Thursday, August 07, 2014

Notes on Software and Teaching Jobs in Higher Ed After Skimming the Pew report on AI, Robotics, and the Future of Jobs

Pew canvassed 1896 people by sending an " 'opt in' invitation to experts who have been identified by researching those who are widely quoted as technology builders and analysts and those who have made insightful predictions to our previous queries about the future of the Internet." 

52% think technology will lead to new and better jobs overall, as it historically has done, but 48% worry that technology is replacing jobs and not creating enough new ones.
Oremus framed it this way:
Replacing manual labor with machines on farms and in factories was one thing, the worriers say. Those machines were dumb and highly specialized, requiring humans to oversee them at every stage. But the 21st century is witnessing the rise of far smarter machines that can perform tasks previously thought to be immune to automation.

Today’s software can answer your calls, organize your calendar, sell you shoes, recommend your next movie, and target you with advertisements. Tomorrow’s software will diagnose your diseases, write your news stories, and even drive your car. When even high-skill “knowledge workers” are at risk of being replaced by machines, what human jobs will be left? Politics, perhaps—and, of course, entrepreneurship and management. The rich will get richer, in other words, and the rest of us will be left behind.

All of which has brought John Maynard Keynes’ concept of “technological unemployment” back into the academic discourse, some 80 years after he coined the phrase.
Both the Oremus piece, which includes links to other sources, and more importantly the Pew report itself, would do well in a writing course exploring technology and culture, or technology and economics. That nearly 1900 experts are divided, nearly evenly, on the future of jobs, makes this the kind of topic that will not have easy answers.
And remember, this use of technology is getting into education too, with the push for self-pace (lone learner) platforms that seemingly seek to be student proof or teacher proof  by using adaptive tools, automated assessment, interstitial quizzing and other means to funnel students over a prescribed learning path until they come out the other end having satisfied the learning gauntlet. Pearson's Propero is good example of this kind of learning technology; it's being offered to colleges as a way have students take a course and earn college credit, all with no instructor. It's software designed to replace a person with an MA or PhD who would otherwise teach the course.

So it's not just future jobs that are at stake, but current jobs too. There's a balance lost, especially in learning, when machines take over decision making. Software with fixed paths, even if adaptive and adjusting the content to what is not yet been mastered (as measured by what the software can measure), really doesn't teach learners to learn.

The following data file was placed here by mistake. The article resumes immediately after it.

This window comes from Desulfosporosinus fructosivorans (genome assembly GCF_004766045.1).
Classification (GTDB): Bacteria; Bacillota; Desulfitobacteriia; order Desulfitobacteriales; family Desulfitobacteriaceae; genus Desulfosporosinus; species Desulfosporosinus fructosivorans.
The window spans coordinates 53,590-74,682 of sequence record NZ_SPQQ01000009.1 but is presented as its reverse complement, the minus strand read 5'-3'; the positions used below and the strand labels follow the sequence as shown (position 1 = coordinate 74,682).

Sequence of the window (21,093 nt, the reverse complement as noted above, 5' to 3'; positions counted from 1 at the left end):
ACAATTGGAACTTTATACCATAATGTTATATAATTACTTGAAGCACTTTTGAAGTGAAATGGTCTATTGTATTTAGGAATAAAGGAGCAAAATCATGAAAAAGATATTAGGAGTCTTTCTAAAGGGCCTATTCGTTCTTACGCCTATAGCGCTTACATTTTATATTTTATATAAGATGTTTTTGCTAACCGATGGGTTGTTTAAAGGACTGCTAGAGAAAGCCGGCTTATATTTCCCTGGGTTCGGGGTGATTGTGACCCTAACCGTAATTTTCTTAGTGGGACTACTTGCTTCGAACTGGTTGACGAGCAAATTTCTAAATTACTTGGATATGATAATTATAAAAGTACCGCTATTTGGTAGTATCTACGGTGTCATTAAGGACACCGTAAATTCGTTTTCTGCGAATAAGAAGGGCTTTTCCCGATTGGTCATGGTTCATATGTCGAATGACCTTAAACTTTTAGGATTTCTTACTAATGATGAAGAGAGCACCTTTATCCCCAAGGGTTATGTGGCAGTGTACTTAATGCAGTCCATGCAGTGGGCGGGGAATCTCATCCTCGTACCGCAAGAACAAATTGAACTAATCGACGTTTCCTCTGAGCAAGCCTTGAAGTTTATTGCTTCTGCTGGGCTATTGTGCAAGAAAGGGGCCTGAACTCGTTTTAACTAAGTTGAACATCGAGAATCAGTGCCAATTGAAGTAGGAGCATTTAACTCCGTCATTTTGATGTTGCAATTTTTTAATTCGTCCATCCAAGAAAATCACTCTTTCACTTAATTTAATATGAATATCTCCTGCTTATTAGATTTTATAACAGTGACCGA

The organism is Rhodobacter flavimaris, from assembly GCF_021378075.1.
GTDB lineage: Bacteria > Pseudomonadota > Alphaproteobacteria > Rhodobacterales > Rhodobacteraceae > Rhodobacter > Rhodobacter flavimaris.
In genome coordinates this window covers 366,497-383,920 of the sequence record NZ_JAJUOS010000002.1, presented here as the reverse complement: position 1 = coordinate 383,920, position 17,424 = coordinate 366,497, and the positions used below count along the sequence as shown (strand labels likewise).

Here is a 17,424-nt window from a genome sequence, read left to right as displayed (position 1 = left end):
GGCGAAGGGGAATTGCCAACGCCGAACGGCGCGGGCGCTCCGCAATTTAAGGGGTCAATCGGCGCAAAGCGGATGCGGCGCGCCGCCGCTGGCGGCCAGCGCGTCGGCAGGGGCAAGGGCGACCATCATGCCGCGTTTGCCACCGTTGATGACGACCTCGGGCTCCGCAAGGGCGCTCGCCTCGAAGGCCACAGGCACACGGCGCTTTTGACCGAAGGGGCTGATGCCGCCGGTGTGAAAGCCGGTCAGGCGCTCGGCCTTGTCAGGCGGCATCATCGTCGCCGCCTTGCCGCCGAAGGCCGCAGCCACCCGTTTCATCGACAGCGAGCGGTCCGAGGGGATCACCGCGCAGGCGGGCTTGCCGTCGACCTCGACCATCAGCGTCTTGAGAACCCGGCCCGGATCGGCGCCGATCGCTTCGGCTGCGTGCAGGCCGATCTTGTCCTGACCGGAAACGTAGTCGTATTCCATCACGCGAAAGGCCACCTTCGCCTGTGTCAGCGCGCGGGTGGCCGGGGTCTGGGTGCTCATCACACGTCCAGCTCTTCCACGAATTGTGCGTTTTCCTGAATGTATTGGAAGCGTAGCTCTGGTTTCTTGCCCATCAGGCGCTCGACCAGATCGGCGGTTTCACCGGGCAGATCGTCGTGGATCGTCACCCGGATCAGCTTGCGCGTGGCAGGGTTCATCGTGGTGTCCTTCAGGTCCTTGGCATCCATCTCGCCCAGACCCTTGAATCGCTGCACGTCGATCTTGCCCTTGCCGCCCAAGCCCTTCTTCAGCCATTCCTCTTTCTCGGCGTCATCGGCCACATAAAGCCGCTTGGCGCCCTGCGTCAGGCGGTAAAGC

Deep learning requires that learners get advice from fellow learners and instructors, reflect on their prior learning choices and next options, and then make decisions about their own learning, good and bad ones, and learn from those decisions, whether good or bad, something about the subject of the course as well how they learn.

But I don't want to say all software is bad. Adaptive learning, automated writing assessment tools, data on engagement, and other information gleaned from learner action and learner choices, can do great things for students and teachers. When designed to support a learning community, defined broadly as students and teachers talking to and learning with and from one another, educational software can provide evidence, show patterns, recommend learning strategies that students can discuss with classmates, teachers, advisers, and academic coaches. Learning, especially learning to read, write, and think critically is hard and sometimes messy work. Software can supply an ordered view into that messy process. Learning comes from understanding what the views mean or tell, and making choices about what is working, what not, and making changes, experimenting, and reassessing over and again.
Good technology -- software, for example, like Eli from MSU, or MARCA from UGA's Calliope Initiative, or MyReviewer from USF, TTU's RaiderWriter, LightSide's project to use AWE as a basis for student/teacher discussion instead of teacher replacement -- can all give teachers and students useful evidence of learning, or of engagement, that becomes the basis for reflection, planning, conferencing, talking to peers, revising, learning from seeing what is working, what is not, and from all that helping the writer and learner to make a choice -- provides a matrix for transformative assessment -- about what to work on next and how to go about it.
And that's what's useful about the Pew report and its divide. It teases out possibilities as well as perils.
Also, as an aside, Pew URL is interesting for a cool social networking feature. As you read the sampling of comments some of the 1896 people made, you'll see embedded in the text Twitter's bird icon. That indicates excerpts from the findings that Pew has tweeted and a link to the tweet where it was used. Kind of cool and rhetorical move worth its own discussion.

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